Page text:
The Importance of Developing Writing Skills in Elementary School
When we think about the skills most important to develop in young children, a love of reading and writing are always at the forefront. A child with a book or pencil in her hands is a child with a bright future in front of her.
Reading and writing may be looked at as fundamental skills within the classroom, but their use remains essential long after one’s formal education comes to an end. Living in the digital age has made literacy even more important, as communicating professionally via writing is an important (and assumed!) skill in most workplaces.
At a time when professionals spend one third of their time reading and writing emails, written communication is more important than ever before for success in academics and beyond. The earlier in life writing skills are developed, the stronger these skills will be in the long run, highlighting the importance of writing in elementary school.
Writing Skills and Long Term Academic Success
While there are countless benefits to having strong writing skills, the benefit of teaching students these skills from an early age are mostly on academic success across the curriculum. Study after study suggests that students who are able to master writing skills early on struggle less in overall literacy and communicating.
Increased writing instruction that focuses not merely on penmanship, but on writing strategies, planning, and organization, can benefit students for the rest of their lives. Even prior to this, increased confidence with writing skills can help students to be more effective in communicating their understanding of core curriculum and learning standards, allowing students to better demonstrate their knowledge across the curriculum and to express their concerns and questions in a way to help further their personal understanding. Nadine Rice addresses these issues in her article, “Meeting the Reading Challenges of Science Textbooks in the Primary Grades,” where the relationship between student communication skills and course material is explored.
Students who learn to write a complete sentence at a young age are more likely to apply that knowledge and develop that skill into writing complete paragraphs as they age. Mastering writing at an early age is associated with higher outcomes on standardized testing and overall performance in school, as is outlined by the Institute of Educational Sciences 2012 report by the U.S. Department of Education, titled “Teaching Elementary School Students to be Effective Writers.” This includes starting writing instruction as early as Kindergarten.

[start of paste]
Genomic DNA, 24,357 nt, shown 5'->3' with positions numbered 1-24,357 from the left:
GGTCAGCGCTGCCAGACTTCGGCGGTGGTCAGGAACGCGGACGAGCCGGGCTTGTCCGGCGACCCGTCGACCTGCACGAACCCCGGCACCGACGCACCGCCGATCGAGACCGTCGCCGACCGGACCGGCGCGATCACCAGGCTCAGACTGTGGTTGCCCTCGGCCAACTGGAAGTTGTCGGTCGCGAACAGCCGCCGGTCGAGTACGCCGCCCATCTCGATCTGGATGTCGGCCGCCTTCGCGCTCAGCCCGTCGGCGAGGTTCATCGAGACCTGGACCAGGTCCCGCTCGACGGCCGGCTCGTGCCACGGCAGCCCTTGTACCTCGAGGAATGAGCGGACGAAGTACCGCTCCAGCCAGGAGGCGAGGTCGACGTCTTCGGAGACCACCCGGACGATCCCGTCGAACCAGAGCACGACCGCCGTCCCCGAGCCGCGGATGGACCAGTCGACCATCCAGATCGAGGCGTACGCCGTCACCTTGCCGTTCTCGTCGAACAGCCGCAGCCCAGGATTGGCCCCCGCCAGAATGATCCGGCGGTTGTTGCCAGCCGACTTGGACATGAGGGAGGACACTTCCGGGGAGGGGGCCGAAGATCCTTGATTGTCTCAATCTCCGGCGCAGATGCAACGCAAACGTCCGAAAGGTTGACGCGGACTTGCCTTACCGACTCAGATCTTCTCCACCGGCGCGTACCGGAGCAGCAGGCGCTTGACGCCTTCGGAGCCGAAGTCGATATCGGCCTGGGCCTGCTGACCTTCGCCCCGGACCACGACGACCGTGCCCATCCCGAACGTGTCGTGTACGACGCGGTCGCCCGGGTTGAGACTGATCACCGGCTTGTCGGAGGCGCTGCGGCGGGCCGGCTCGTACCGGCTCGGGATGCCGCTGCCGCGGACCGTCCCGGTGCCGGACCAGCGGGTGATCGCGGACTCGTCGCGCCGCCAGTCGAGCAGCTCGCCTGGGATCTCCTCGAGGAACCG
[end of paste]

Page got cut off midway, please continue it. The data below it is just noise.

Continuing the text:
Aside from simply helping students to write their letters and learn their name, students at this earliest level of Elementary education ought to be learning how to plan their writing by picking ideas, organizing their notes into a logical sequences, and then being able to take that idea and write it down with detail and elaboration so they can convey their concept via written communication. As students age, the outlining of events, the quality of detail, and eventually the strategies that they use to develop a sentence and convey their ideas should also develop, so that by the time they are graduating and entering the workforce students are able to convey their meaning and ideas competently and accurately to potential employers.
Writing in the Professional World
Working in a professional setting requires strong writing skills. A 2016 study found that 44% of managers feel most recent college graduates entering the workforce lack writing proficiency. With writing skills in such high demand, increased writing instruction and student feedback can benefit students for the rest of their lives.
Taking the stress off of being able to communicate expands a student’s ability to learn and demonstrate their understanding of ideas, and this can help with achievement levels throughout elementary and secondary school and extend well into their professional aptitude. Students who are taught competent writing skills at an early age often reach greater levels of academic success as a result. These benefits pour over into professional skills on a very fundamental level.
Before starting a career, an individual’s writing skills are going to come into play as having a huge role in determining one’s professional abilities. Being able to write a competent resume and cover letter are necessary to gain employment, and communicating with colleagues and clients in a professional setting is also a necessary skill to have.
Regardless of career choice, reading and writing skills are going to factor majorly for a student and help in their career as an adult.. Heightened focus on these skills at the elementary level is essential in ensuring the future success of America’s future leaders.